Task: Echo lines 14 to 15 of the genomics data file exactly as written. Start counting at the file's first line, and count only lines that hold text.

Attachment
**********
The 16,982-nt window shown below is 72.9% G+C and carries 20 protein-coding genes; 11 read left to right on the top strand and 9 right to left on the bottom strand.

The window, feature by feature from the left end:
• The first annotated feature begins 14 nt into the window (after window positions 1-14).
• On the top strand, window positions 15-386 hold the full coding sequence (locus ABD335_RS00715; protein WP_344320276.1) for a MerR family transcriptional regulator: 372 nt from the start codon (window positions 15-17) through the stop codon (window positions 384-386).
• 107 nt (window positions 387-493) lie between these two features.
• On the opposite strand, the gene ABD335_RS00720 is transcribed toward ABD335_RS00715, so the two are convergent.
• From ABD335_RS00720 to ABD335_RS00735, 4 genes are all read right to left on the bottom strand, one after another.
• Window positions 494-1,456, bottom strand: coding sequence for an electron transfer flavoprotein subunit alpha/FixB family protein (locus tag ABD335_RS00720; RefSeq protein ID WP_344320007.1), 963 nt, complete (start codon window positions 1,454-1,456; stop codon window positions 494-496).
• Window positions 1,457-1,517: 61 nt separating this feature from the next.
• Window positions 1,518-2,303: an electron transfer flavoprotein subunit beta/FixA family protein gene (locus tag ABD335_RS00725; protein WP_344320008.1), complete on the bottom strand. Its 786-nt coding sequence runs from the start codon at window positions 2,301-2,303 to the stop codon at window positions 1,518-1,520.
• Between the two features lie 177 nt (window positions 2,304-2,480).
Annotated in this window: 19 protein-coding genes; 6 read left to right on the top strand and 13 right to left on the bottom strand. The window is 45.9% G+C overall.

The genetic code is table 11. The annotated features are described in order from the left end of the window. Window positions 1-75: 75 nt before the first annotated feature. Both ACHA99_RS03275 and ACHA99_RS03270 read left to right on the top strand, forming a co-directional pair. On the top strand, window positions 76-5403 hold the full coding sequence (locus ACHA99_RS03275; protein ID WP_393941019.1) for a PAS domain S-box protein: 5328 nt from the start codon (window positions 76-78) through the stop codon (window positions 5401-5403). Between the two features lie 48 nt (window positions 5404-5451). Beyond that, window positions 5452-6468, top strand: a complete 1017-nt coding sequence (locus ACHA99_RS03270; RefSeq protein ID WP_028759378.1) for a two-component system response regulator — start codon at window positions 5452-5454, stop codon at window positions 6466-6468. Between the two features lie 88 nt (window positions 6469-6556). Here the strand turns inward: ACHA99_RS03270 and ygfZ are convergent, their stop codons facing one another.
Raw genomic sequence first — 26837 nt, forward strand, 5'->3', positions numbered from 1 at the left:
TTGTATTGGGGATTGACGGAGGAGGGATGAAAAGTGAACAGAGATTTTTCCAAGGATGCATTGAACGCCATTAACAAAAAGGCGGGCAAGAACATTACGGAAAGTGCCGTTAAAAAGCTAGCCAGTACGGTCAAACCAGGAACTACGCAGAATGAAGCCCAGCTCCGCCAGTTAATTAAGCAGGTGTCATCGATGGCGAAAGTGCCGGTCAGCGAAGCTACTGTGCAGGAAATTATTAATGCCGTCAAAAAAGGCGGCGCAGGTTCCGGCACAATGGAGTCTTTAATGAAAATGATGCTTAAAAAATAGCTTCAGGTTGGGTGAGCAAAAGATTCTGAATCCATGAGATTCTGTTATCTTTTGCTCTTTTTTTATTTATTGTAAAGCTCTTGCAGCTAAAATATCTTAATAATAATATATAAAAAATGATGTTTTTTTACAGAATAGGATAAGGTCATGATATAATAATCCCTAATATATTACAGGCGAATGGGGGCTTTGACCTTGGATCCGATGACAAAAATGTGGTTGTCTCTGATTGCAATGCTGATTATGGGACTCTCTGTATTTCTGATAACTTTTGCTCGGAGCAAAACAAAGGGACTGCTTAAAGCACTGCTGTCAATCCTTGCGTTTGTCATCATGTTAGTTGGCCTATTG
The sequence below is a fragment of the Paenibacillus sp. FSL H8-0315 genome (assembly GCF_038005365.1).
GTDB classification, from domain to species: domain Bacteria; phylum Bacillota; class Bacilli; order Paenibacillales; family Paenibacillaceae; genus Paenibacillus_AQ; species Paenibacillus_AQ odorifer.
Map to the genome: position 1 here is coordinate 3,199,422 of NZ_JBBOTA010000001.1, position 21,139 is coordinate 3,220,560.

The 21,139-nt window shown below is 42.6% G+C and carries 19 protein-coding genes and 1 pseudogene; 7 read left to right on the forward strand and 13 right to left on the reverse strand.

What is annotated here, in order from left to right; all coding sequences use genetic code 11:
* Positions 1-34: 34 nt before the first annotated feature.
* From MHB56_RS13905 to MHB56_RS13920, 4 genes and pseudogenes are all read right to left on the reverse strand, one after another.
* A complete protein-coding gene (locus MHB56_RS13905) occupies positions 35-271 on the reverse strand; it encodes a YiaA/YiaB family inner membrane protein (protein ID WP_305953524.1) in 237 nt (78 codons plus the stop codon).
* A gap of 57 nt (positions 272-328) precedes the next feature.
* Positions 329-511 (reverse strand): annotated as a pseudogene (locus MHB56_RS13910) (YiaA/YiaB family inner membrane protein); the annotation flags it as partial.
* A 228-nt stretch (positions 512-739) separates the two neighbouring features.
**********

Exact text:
Raw genomic sequence first — 26837 nt, forward strand, 5'->3', positions numbered from 1 at the left:
TTGTATTGGGGATTGACGGAGGAGGGATGAAAAGTGAACAGAGATTTTTCCAAGGATGCATTGAACGCCATTAACAAAAAGGCGGGCAAGAACATTACGGAAAGTGCCGTTAAAAAGCTAGCCAGTACGGTCAAACCAGGAACTACGCAGAATGAAGCCCAGCTCCGCCAGTTAATTAAGCAGGTGTCATCGATGGCGAAAGTGCCGGTCAGCGAAGCTACTGTGCAGGAAATTATTAATGCCGTCAAAAAAGGCGGCGCAGGTTCCGGCACAATGGAGTCTTTAATGAAAATGATGCTTAAAAAATAGCTTCAGGTTGGGTGAGCAAAAGATTCTGAATCCATGAGATTCTGTTATCTTTTGCTCTTTTTTTATTTATTGTAAAGCTCTTGCAGCTAAAATATCTTAATAATAATATATAAAAAATGATGTTTTTTTACAGAATAGGATAAGGTCATGATATAATAATCCCTAATATATTACAGGCGAATGGGGGCTTTGACCTTGGATCCGATGACAAAAATGTGGTTGTCTCTGATTGCAATGCTGATTATGGGACTCTCTGTATTTCTGATAACTTTTGCTCGGAGCAAAACAAAGGGACTGCTTAAAGCACTGCTGTCAATCCTTGCGTTTGTCATCATGTTAGTTGGCCTATTG